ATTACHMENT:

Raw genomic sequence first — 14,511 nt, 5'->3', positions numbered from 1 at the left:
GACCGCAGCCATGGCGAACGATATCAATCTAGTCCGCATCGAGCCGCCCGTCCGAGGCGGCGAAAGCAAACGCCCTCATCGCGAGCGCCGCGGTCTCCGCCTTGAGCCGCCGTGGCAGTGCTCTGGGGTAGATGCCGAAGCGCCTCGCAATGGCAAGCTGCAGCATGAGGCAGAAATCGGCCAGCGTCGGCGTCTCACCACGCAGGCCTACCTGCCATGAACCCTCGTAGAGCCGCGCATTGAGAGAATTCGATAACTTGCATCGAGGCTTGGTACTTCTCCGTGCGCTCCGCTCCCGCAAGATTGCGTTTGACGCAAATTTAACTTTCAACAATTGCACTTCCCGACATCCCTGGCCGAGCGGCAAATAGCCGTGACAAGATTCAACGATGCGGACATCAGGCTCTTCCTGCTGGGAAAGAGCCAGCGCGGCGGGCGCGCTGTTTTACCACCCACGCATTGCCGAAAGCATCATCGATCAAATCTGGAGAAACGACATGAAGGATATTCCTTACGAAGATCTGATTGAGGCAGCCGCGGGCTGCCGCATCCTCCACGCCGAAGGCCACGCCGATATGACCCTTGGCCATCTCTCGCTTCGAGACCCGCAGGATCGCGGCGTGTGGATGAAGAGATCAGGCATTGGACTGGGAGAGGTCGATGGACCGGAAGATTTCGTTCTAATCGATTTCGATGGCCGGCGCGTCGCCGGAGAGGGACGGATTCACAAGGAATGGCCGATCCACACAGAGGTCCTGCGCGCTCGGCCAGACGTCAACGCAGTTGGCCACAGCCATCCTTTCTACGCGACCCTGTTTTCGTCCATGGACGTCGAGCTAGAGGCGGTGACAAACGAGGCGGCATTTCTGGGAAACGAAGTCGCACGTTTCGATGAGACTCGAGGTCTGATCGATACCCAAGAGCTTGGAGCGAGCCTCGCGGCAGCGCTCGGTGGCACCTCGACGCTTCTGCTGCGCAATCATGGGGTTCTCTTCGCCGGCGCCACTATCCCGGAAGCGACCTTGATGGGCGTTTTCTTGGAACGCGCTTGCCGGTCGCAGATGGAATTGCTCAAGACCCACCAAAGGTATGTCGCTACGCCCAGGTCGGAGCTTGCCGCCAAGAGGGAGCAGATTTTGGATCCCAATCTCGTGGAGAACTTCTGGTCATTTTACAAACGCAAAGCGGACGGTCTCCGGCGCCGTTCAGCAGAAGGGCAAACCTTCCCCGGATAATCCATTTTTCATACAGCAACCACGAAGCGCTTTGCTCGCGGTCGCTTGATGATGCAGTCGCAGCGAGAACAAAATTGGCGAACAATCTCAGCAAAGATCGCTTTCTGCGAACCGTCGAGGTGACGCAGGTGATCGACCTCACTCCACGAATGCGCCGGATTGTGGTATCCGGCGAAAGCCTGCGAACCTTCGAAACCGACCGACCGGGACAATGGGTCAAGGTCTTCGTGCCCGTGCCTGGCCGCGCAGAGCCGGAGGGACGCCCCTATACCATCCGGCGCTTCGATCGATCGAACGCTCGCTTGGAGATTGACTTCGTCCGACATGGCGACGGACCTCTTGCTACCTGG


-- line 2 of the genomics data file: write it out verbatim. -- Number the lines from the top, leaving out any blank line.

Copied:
GACCGCAGCCATGGCGAACGATATCAATCTAGTCCGCATCGAGCCGCCCGTCCGAGGCGGCGAAAGCAAACGCCCTCATCGCGAGCGCCGCGGTCTCCGCCTTGAGCCGCCGTGGCAGTGCTCTGGGGTAGATGCCGAAGCGCCTCGCAATGGCAAGCTGCAGCATGAGGCAGAAATCGGCCAGCGTCGGCGTCTCACCACGCAGGCCTACCTGCCATGAACCCTCGTAGAGCCGCGCATTGAGAGAATTCGATAACTTGCATCGAGGCTTGGTACTTCTCCGTGCGCTCCGCTCCCGCAAGATTGCGTTTGACGCAAATTTAACTTTCAACAATTGCACTTCCCGACATCCCTGGCCGAGCGGCAAATAGCCGTGACAAGATTCAACGATGCGGACATCAGGCTCTTCCTGCTGGGAAAGAGCCAGCGCGGCGGGCGCGCTGTTTTACCACCCACGCATTGCCGAAAGCATCATCGATCAAATCTGGAGAAACGACATGAAGGATATTCCTTACGAAGATCTGATTGAGGCAGCCGCGGGCTGCCGCATCCTCCACGCCGAAGGCCACGCCGATATGACCCTTGGCCATCTCTCGCTTCGAGACCCGCAGGATCGCGGCGTGTGGATGAAGAGATCAGGCATTGGACTGGGAGAGGTCGATGGACCGGAAGATTTCGTTCTAATCGATTTCGATGGCCGGCGCGTCGCCGGAGAGGGACGGATTCACAAGGAATGGCCGATCCACACAGAGGTCCTGCGCGCTCGGCCAGACGTCAACGCAGTTGGCCACAGCCATCCTTTCTACGCGACCCTGTTTTCGTCCATGGACGTCGAGCTAGAGGCGGTGACAAACGAGGCGGCATTTCTGGGAAACGAAGTCGCACGTTTCGATGAGACTCGAGGTCTGATCGATACCCAAGAGCTTGGAGCGAGCCTCGCGGCAGCGCTCGGTGGCACCTCGACGCTTCTGCTGCGCAATCATGGGGTTCTCTTCGCCGGCGCCACTATCCCGGAAGCGACCTTGATGGGCGTTTTCTTGGAACGCGCTTGCCGGTCGCAGATGGAATTGCTCAAGACCCACCAAAGGTATGTCGCTACGCCCAGGTCGGAGCTTGCCGCCAAGAGGGAGCAGATTTTGGATCCCAATCTCGTGGAGAACTTCTGGTCATTTTACAAACGCAAAGCGGACGGTCTCCGGCGCCGTTCAGCAGAAGGGCAAACCTTCCCCGGATAATCCATTTTTCATACAGCAACCACGAAGCGCTTTGCTCGCGGTCGCTTGATGATGCAGTCGCAGCGAGAACAAAATTGGCGAACAATCTCAGCAAAGATCGCTTTCTGCGAACCGTCGAGGTGACGCAGGTGATCGACCTCACTCCACGAATGCGCCGGATTGTGGTATCCGGCGAAAGCCTGCGAACCTTCGAAACCGACCGACCGGGACAATGGGTCAAGGTCTTCGTGCCCGTGCCTGGCCGCGCAGAGCCGGAGGGACGCCCCTATACCATCCGGCGCTTCGATCGATCGAACGCTCGCTTGGAGATTGACTTCGTCCGACATGGCGACGGACCTCTTGCTACCTGG